Zoe - Lomonosov Moscow State University

Bachelor of International Studies
Semester 1, 2018
If you’re ever in Russia and you see something strange that you don’t understand, ask the nearest Russian about it. The answer is always the same: ‘this is Russia’. But the only way for you to truly understand what that means, is to go to Russia!

Academic experience

I studied Russian Language through the Faculty of Foreign Languages. We had four classes with around 12 contact hours per week. The classes you took depended on your language level on arrival. We sat a general exam at the start of the semester (written and oral), then we were sorted into groups based on our level. A lot of people moved around after the first week either because the teachers thought they were more/less advanced than the class, or because they were seeking more of a challenge/easier experience.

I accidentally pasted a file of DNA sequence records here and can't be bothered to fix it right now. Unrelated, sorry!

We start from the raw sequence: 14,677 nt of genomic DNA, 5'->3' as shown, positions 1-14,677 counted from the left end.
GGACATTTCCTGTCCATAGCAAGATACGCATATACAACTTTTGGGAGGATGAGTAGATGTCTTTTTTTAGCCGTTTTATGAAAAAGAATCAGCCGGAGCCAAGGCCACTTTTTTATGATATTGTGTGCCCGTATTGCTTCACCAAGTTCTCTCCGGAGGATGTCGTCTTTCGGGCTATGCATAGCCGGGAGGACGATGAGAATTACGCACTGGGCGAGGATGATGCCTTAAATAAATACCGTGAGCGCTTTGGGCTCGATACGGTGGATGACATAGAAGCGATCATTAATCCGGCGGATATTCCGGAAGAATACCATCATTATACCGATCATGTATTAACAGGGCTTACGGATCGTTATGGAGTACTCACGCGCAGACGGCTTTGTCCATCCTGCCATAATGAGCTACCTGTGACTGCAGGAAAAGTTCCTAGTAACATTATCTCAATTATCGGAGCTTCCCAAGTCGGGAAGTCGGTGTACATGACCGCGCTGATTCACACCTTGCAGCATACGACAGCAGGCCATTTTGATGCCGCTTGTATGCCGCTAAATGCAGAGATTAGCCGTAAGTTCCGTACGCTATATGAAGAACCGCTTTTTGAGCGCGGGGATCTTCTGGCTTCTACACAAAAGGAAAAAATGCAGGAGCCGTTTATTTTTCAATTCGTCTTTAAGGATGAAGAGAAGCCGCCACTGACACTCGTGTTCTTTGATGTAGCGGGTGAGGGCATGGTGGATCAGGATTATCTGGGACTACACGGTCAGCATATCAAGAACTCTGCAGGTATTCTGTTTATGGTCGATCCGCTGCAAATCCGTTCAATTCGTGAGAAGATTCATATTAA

There were five groups: Group ! was for students who were basically fluent and worked mainly on Russian culture, literature and advanced grammar. Group 2 was for students who were nearly fluent. Group 3 was for students who were around B2 level, for whom it was assumed that they had been exposed to all the difficult aspects of Russian Language (cases, verbs of motion, aspect, participles, gerunds), and were simply refining their knowledge. Group 4 was for students who had been studying Russian for 1-2 years and likely had not studied participles or gerunds, but were familiar with other aspects of the language and worked to cement this knowledge. Group 5 was for absolute beginners, but the progression was quite fast. By the end of the semester, the Group 5 students were at the level of Group 4 (at the beginning of the course, obviously), so in 3 months they were at the level of 2nd/3rd year international students.